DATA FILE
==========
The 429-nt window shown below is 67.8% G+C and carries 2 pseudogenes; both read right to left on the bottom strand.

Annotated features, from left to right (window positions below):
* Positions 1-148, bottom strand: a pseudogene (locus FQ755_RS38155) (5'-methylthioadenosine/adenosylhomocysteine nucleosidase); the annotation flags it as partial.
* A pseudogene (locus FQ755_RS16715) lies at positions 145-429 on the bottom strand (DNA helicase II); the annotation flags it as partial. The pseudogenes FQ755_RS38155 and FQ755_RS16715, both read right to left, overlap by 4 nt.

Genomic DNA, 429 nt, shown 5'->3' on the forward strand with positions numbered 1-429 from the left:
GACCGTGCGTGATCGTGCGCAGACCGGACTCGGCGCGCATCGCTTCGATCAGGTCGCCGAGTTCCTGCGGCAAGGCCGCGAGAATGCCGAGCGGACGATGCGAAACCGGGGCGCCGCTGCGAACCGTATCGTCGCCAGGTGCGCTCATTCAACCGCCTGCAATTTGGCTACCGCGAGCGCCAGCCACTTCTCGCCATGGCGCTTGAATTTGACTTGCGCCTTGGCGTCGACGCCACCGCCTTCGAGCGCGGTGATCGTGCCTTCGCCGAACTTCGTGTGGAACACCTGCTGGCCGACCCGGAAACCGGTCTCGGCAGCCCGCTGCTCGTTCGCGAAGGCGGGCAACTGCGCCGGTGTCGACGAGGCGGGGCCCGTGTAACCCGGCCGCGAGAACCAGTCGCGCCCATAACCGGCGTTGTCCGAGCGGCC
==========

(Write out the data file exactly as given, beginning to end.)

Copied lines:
The 429-nt window shown below is 67.8% G+C and carries 2 pseudogenes; both read right to left on the bottom strand.

Annotated features, from left to right (window positions below):
* Positions 1-148, bottom strand: a pseudogene (locus FQ755_RS38155) (5'-methylthioadenosine/adenosylhomocysteine nucleosidase); the annotation flags it as partial.
* A pseudogene (locus FQ755_RS16715) lies at positions 145-429 on the bottom strand (DNA helicase II); the annotation flags it as partial. The pseudogenes FQ755_RS38155 and FQ755_RS16715, both read right to left, overlap by 4 nt.

Genomic DNA, 429 nt, shown 5'->3' on the forward strand with positions numbered 1-429 from the left:
GACCGTGCGTGATCGTGCGCAGACCGGACTCGGCGCGCATCGCTTCGATCAGGTCGCCGAGTTCCTGCGGCAAGGCCGCGAGAATGCCGAGCGGACGATGCGAAACCGGGGCGCCGCTGCGAACCGTATCGTCGCCAGGTGCGCTCATTCAACCGCCTGCAATTTGGCTACCGCGAGCGCCAGCCACTTCTCGCCATGGCGCTTGAATTTGACTTGCGCCTTGGCGTCGACGCCACCGCCTTCGAGCGCGGTGATCGTGCCTTCGCCGAACTTCGTGTGGAACACCTGCTGGCCGACCCGGAAACCGGTCTCGGCAGCCCGCTGCTCGTTCGCGAAGGCGGGCAACTGCGCCGGTGTCGACGAGGCGGGGCCCGTGTAACCCGGCCGCGAGAACCAGTCGCGCCCATAACCGGCGTTGTCCGAGCGGCC